Hurdles Galore for the Disabled
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14 October 2009
Most Polling Booths Were Not Equipped With Facilities For Disabled
It seems free and fair elections are still a distant dream. When it comes to the right of people with disabilities, despite instructions issued by the Election Commission, they are not being followed in the letter and the spirit.
During the polling day on Tuesday, several polling booths in the city had no facilities in place when it comes to the differently–abled.
There are about seven crore physically–challenged in India. Among them, about four to five crore are eligible to vote. There are around 16 lakh disabled in the state and among them nine lakh are eligible to vote.
However, only a few of them actually venture into the polling booths to exercise their rights, as most of them are discouraged by the lack of accessibility to the polling booths, among other things.
A visit to any random polling booths is sufficient to observe that there are no adequate ramps, sign boards or attendants to help the disabled. Neither are there separate queues for the disabled.
In an affidavit, dated April 23, 2007, the Supreme Court had passed an order directing the Election Commission to make the following provisions: good quality permanent ramps in all polling stations to enable disabled persons to have an easy access; introduction of new Electronic Voting Machines containing Braille numerals by the side of the ballot buttons to assist the visuallyimpaired; polling stations to have separate queues for disabled people and sensitise poll personnel about the special needs of the disabled and to be courteous to them.
However, ground reality is different. P V Chhetri, a paraplegic who was in Assam Rifles and who came to cast his vote at the Range Hills Primary School in Khadki, said: “It’s difficult to come all the way from the Paraplegic.
Rehabilitation Centre to this school for casting the vote. Neither their is any attendant to help you at the gate. The slope at the main gate of the school makes it difficult to get in.”
Another voter, E G Korde, a paraplegic from the military police, added, “We deserve to be treated well. Though they have provided ramp at this booth, it is difficult to make way from the entrance to the booth.”
However, it is heartening to see that despite all odds, their are people with special needs who do not fail to cast their votes. Take, for instance, 74–year–old Vasant Kashinath Amondikar, a retired official from district collector office. Amondikar, who accompanied by her son and wife, came to cast his vote at the Apte Prashala polling booth, Shivajinagar constituency. He could not find any ramp. It was worse as the booth was set up in the first floor. Neither there was any attendant to help him.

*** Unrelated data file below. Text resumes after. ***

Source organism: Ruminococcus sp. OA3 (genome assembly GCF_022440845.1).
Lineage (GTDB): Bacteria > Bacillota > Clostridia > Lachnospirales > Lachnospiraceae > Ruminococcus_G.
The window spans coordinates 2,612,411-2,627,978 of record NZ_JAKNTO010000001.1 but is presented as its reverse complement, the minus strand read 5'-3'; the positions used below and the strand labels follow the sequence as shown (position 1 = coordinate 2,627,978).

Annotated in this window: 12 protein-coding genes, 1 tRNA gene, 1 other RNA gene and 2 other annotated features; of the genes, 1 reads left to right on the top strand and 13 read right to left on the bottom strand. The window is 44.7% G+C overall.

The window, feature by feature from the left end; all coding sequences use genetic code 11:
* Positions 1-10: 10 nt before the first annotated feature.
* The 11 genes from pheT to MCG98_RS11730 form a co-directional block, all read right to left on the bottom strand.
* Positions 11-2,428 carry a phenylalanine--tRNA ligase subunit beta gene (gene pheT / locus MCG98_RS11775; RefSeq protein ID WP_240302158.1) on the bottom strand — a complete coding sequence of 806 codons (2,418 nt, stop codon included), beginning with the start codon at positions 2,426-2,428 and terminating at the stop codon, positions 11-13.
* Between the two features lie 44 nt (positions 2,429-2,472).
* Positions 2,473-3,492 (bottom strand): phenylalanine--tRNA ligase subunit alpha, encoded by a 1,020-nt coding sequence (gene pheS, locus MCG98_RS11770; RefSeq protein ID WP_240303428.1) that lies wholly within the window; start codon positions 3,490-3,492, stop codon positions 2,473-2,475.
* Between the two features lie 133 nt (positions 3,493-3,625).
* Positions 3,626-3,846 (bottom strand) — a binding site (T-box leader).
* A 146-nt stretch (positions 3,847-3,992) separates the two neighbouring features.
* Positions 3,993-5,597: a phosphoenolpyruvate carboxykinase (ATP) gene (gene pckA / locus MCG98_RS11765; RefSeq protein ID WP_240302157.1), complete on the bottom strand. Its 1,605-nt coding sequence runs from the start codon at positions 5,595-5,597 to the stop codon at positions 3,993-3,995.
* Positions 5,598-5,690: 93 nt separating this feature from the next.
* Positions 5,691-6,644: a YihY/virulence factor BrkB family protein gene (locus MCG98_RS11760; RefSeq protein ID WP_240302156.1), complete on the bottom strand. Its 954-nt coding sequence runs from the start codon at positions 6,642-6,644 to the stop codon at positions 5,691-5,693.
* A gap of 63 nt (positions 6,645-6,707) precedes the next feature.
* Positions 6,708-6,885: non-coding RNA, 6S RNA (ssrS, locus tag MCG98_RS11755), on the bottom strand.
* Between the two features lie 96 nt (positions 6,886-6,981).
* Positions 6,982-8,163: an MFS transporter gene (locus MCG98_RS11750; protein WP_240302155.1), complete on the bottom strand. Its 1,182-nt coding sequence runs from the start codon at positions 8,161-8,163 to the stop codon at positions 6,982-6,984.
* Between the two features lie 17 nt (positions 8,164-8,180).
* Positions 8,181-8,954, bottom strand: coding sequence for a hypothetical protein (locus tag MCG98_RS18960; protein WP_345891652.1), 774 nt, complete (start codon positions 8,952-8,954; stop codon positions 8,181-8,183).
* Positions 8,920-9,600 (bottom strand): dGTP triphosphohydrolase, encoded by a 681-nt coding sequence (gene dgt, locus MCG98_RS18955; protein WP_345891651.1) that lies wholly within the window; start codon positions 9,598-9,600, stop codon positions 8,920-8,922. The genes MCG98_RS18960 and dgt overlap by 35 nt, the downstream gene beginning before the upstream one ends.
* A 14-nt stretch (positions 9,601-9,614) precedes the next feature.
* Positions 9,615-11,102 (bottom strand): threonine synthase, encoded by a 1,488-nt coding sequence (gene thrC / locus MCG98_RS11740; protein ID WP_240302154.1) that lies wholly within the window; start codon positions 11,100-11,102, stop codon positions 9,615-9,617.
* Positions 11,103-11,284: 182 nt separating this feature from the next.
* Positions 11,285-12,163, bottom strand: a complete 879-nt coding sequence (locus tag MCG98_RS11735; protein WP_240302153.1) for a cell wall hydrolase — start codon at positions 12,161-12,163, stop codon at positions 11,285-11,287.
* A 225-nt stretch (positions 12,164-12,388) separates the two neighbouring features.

Amondikar, who walks with the help of a walker, had to climb the stairs with much difficulty. Said his son, “The booth should have been on the ground floor. Their is no ramp or attendant. If the polling booths are made accesssible, more voters will come out to vote.”
The polling officers too are not sensitive to the physicallydisabled voters and fail to understand their needs and difficulties. One of the officer deployed at a booth to assist the disabled was seen busy with the electoral list at the entrance of the Apte Prashala polling booth. When asked he said that he would assist disabled people only if approached by them.
Waman Narayan Tungar, member of the advisory committee for the disabled, said that they have been fighting for disabled–friendly elections for several years. “Provisions are made for ramps and Braille script at the polling booths. Its better in urban areas, but in rural areas, disabled people find it really tough.”
However, embossing on the electronic voting machines or ballot papers in Braille were seen in all the polling booths to help the visually–impaired. Meera Badve, director and founder Niwant Andha Mukta Vikasalay said her students were quite happy to find ballot papers in Braille.